For successful implementation of ERP- right from the planning to selection to actual onboarding, education, training, and usage, you can’t run the show alone. Involving key employees from different functional areas can alleviate your load of implementing ERP on a large level. Since ERP is designed to overhaul the processes and working styles across various levels, reluctance, lack of knowledge, hesitation, and sometimes, even resistance is anticipated. A change management team can help to educate and guide the employees, create awareness, and answer questions.
5. Evaluate and select the right software for your needs
Since you have already identified the challenges and the requirements you want your ERP software needs to address, shortlist the software vendors that match your criteria the most.
Look for a solution that matches your technical requirements. Is your solution mobile-ready? Do you need an on-premise solution? Or are you looking for a cloud-based solution? Rather prefer a hybrid one? Share your requirements upfront. Seek the advice of your consultant, schedule product demos, and test the product yourself before making a decision. Check the solutions used by your competitors or organizations similar to yours and ask your vendors for references. Compare prices and then zero on your solution.
6. Migrate your legacy data
ERP is set to enhance your existing business processes, but it should not impact the security and accessibility of your legacy data. Identify how much of your legacy data needs to be transferred and ensure that your infrastructure is ready for the same.Not all data can be converted, decide which data is outdated, and clean-up the data before you migrate it to the new system. Ensure that the data fed into the new system is accurate.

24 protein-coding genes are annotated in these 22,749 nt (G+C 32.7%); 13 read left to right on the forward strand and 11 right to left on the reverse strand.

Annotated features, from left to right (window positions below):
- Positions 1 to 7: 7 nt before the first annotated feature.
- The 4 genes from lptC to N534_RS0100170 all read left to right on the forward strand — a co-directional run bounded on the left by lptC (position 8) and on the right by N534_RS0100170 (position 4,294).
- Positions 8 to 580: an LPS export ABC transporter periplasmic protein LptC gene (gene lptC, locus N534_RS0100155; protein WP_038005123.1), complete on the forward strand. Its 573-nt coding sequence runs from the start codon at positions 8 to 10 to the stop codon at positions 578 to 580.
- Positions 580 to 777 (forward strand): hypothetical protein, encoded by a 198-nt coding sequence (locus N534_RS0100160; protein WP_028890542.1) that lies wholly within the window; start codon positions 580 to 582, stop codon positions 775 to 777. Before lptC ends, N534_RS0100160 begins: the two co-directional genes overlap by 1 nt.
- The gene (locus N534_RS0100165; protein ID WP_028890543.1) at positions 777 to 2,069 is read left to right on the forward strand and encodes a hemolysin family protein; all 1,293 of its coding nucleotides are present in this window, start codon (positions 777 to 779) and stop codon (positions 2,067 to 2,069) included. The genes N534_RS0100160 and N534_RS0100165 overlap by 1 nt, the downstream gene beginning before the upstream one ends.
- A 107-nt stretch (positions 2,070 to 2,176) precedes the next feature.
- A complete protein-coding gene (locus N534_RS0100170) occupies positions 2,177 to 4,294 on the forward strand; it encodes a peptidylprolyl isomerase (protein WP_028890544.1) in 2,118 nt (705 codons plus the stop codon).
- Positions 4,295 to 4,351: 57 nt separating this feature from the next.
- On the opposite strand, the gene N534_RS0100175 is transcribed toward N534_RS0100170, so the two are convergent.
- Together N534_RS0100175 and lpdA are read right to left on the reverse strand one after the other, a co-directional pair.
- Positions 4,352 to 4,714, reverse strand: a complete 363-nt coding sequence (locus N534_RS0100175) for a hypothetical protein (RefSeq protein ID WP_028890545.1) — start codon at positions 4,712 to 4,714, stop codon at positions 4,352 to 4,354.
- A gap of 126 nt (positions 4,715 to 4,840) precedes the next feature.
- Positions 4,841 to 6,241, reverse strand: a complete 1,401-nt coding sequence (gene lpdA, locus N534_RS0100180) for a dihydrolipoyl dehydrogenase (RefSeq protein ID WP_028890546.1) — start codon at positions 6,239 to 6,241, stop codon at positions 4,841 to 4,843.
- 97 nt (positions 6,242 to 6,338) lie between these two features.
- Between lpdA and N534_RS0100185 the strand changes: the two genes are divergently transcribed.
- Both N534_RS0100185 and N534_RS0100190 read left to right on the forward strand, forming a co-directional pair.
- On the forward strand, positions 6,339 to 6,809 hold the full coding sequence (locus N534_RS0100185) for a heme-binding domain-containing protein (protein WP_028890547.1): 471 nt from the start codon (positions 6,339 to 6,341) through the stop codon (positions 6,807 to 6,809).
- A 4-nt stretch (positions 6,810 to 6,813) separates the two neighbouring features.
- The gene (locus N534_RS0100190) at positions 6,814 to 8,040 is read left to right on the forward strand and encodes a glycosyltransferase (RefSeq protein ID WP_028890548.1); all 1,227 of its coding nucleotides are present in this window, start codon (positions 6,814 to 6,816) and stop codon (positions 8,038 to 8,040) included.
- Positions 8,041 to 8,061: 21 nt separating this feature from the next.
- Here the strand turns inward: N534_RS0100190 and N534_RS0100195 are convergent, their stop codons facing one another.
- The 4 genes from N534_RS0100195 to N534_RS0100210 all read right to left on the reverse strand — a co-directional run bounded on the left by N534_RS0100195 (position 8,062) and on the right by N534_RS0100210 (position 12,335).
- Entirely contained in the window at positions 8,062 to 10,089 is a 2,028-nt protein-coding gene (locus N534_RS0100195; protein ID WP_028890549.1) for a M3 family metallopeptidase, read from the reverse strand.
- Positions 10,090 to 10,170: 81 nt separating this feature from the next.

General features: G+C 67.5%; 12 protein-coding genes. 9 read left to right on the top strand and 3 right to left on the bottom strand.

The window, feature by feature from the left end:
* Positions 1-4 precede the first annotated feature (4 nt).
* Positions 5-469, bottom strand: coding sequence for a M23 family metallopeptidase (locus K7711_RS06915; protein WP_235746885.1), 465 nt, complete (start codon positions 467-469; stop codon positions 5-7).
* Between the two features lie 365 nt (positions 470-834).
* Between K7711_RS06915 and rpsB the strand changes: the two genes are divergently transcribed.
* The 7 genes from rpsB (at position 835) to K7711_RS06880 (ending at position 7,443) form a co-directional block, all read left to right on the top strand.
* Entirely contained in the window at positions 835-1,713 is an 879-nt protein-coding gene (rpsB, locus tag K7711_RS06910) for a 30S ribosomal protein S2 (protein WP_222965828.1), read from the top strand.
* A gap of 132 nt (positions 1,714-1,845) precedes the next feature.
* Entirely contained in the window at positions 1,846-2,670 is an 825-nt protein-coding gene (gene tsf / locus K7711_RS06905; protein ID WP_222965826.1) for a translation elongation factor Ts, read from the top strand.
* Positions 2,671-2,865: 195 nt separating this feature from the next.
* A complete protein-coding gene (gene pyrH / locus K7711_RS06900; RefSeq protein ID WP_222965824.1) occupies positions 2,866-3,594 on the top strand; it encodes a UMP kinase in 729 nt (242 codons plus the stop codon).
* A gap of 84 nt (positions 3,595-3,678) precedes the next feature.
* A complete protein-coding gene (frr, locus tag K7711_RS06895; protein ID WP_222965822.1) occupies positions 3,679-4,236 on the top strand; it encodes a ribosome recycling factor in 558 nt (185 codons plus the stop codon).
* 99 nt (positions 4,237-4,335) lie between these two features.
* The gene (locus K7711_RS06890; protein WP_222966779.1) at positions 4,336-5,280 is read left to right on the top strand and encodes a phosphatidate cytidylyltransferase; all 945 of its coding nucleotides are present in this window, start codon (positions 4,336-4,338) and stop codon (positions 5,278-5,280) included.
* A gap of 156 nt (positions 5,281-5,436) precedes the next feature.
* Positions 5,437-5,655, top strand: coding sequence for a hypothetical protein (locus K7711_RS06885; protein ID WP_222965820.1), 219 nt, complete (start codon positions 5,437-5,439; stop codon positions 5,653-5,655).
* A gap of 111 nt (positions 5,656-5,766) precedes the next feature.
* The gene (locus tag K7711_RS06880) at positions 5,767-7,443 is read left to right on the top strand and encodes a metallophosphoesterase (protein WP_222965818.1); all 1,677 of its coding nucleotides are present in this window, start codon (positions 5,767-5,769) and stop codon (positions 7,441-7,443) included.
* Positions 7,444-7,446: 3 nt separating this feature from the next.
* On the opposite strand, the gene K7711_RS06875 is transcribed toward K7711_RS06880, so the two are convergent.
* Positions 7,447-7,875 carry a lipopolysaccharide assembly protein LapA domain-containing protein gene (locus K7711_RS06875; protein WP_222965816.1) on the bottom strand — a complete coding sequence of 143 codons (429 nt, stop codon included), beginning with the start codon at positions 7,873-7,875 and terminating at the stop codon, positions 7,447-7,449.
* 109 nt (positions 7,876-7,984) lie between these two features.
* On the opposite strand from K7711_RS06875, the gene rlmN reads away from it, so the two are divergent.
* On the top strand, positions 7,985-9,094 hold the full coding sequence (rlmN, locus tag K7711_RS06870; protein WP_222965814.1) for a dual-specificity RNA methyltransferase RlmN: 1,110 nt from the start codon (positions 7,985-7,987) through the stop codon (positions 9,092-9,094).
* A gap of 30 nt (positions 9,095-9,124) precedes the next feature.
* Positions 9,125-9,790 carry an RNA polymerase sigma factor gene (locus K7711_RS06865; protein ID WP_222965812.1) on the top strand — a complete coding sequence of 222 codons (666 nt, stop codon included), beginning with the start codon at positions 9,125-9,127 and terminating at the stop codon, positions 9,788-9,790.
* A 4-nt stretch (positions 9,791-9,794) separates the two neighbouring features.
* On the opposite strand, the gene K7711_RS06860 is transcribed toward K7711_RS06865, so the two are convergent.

7. Don’t go after over customization in the initial phase
While customization and scalability are two attributes that you should always look for in an ERP solution, do not go overboard with it, to begin with. Choose a solution that is customizable, but in the initial roll-out, stick to the basics. Evaluate the risks and rewards of customization- understand the downsides and risks in customizing the software, especially in the initial phases, and then make a decision.
8. Keep risk management in check
Okay, so you have an ERP consultant, a change management team, and an ideal ERP software solution. But always test, test, and test again. Keep a plan B ready to fall back on in case something goes downhill. It can be anything from migration faults to technical errors.
9. Create a detailed roadmap for periodic enhancements
Your ERP implementation will need upgrades, changes, and updates from time to time. As we suggested in point no 7, don’t go overboard with the customization but evaluate the anticipated requirements for the coming 3, 6, 9, and even 12 months. Have a detailed roadmap in place and train your implementation team on the same. Remember that any changes and upgrades will undergo external audits, be ready for compliance checks with diligence.
10. Continuously gather feedback after implementation
This one is for after you go live with your ERP implementation. Once the ERP is set in place, ensure user acceptance for the product, and find knowledge gaps to ensure the system is utilized in the best possible way. Have post-implementation audits, and after one week of going live, start evaluating the ROI. You won’t necessarily have the best results at the start but be patient and continue to evaluate. Ask your implementation team to gather feedback and responses. ERP implementation is not a one-time job, but an on-going process that evolves as your business needs change. Incorrect implementation of ERP can not only run to latent, fault business processes, and impact revenue, but it can also be frustrating for your employees. Do it right with this extensive checklist, and you are set!